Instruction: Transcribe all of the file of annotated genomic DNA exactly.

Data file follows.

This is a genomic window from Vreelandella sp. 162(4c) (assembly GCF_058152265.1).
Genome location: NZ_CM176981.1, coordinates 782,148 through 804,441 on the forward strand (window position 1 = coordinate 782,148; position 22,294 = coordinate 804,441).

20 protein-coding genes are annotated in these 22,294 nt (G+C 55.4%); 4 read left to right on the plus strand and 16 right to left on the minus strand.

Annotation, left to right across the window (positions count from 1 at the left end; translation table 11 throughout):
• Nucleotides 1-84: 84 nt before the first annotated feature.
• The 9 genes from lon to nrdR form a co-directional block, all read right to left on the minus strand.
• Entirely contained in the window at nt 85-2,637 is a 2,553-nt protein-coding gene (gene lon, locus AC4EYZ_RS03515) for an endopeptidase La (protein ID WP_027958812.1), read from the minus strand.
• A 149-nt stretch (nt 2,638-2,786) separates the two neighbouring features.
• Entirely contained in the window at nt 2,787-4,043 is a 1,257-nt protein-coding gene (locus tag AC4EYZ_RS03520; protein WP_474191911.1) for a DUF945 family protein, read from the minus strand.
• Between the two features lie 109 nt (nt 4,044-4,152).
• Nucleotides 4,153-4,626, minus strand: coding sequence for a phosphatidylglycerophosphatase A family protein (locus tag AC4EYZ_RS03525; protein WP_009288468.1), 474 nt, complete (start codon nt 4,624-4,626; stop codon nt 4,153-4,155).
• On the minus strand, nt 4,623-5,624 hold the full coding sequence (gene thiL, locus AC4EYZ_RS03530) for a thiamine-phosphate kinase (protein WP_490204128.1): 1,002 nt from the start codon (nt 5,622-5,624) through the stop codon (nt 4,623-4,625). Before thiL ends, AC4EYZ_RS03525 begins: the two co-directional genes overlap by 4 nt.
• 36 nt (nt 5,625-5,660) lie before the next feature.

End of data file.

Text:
This is a genomic window from Vreelandella sp. 162(4c) (assembly GCF_058152265.1).
Genome location: NZ_CM176981.1, coordinates 782,148 through 804,441 on the forward strand (window position 1 = coordinate 782,148; position 22,294 = coordinate 804,441).

20 protein-coding genes are annotated in these 22,294 nt (G+C 55.4%); 4 read left to right on the plus strand and 16 right to left on the minus strand.

Annotation, left to right across the window (positions count from 1 at the left end; translation table 11 throughout):
• Nucleotides 1-84: 84 nt before the first annotated feature.
• The 9 genes from lon to nrdR form a co-directional block, all read right to left on the minus strand.
• Entirely contained in the window at nt 85-2,637 is a 2,553-nt protein-coding gene (gene lon, locus AC4EYZ_RS03515) for an endopeptidase La (protein ID WP_027958812.1), read from the minus strand.
• A 149-nt stretch (nt 2,638-2,786) separates the two neighbouring features.
• Entirely contained in the window at nt 2,787-4,043 is a 1,257-nt protein-coding gene (locus tag AC4EYZ_RS03520; protein WP_474191911.1) for a DUF945 family protein, read from the minus strand.
• Between the two features lie 109 nt (nt 4,044-4,152).
• Nucleotides 4,153-4,626, minus strand: coding sequence for a phosphatidylglycerophosphatase A family protein (locus tag AC4EYZ_RS03525; protein WP_009288468.1), 474 nt, complete (start codon nt 4,624-4,626; stop codon nt 4,153-4,155).
• On the minus strand, nt 4,623-5,624 hold the full coding sequence (gene thiL, locus AC4EYZ_RS03530) for a thiamine-phosphate kinase (protein WP_490204128.1): 1,002 nt from the start codon (nt 5,622-5,624) through the stop codon (nt 4,623-4,625). Before thiL ends, AC4EYZ_RS03525 begins: the two co-directional genes overlap by 4 nt.
• 36 nt (nt 5,625-5,660) lie before the next feature.